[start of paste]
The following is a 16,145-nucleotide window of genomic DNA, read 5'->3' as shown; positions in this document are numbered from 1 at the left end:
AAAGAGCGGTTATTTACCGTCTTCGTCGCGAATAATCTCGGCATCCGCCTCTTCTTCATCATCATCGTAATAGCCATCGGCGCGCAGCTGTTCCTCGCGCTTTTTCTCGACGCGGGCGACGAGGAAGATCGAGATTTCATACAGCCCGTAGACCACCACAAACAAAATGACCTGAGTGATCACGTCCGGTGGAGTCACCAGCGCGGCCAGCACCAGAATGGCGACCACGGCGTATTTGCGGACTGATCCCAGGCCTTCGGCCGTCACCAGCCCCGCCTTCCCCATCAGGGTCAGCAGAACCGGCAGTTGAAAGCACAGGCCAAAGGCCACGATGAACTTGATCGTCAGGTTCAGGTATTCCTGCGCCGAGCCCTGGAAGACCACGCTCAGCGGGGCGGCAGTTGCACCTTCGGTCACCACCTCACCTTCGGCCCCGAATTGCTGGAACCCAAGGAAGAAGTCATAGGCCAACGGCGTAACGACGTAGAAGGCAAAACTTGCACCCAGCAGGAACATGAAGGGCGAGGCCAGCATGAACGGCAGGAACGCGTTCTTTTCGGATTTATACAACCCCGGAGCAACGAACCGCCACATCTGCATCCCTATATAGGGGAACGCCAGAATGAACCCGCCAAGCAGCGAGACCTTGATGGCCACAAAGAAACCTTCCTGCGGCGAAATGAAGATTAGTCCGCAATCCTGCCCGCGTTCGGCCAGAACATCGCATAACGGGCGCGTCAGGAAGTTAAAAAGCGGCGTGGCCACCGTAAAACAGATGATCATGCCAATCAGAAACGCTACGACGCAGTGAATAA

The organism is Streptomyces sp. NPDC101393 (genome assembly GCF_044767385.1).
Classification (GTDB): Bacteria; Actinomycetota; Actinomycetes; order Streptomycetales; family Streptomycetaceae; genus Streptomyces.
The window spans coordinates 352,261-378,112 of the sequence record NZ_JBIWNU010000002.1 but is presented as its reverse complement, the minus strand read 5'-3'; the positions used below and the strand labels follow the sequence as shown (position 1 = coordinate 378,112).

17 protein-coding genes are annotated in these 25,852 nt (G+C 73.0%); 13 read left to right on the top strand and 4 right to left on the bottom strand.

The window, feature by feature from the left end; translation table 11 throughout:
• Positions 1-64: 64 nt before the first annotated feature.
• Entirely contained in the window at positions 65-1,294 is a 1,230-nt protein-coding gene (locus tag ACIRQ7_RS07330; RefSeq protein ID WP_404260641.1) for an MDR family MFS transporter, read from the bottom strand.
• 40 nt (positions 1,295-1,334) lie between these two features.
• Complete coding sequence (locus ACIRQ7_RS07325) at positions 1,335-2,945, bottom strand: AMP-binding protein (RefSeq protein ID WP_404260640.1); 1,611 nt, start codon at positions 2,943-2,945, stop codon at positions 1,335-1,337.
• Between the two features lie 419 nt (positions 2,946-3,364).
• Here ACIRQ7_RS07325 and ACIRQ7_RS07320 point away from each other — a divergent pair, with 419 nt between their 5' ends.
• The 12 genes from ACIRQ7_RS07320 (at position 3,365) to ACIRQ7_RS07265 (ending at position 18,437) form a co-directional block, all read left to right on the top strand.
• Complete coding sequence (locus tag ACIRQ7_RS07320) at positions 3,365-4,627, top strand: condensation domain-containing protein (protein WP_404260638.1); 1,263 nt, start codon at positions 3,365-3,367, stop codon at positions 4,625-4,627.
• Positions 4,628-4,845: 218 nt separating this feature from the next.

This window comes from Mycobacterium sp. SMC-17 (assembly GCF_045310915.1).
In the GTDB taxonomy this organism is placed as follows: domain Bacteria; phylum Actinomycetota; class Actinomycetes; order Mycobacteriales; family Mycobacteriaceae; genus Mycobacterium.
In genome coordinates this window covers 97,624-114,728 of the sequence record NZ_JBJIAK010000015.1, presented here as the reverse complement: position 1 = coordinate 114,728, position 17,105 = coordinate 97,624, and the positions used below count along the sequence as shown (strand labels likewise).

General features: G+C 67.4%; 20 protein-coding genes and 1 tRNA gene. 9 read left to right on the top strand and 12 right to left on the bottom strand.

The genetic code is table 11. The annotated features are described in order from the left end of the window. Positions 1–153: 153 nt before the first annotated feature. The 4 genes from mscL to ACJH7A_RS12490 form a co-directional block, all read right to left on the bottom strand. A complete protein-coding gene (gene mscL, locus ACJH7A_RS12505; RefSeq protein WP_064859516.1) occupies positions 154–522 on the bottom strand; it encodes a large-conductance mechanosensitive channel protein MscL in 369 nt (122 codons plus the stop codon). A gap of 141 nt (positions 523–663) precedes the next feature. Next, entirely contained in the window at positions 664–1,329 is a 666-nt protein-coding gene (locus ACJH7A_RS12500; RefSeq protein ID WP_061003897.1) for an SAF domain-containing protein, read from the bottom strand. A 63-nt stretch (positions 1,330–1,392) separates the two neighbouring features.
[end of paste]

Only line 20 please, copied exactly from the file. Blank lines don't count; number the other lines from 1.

General features: G+C 67.4%; 20 protein-coding genes and 1 tRNA gene. 9 read left to right on the top strand and 12 right to left on the bottom strand.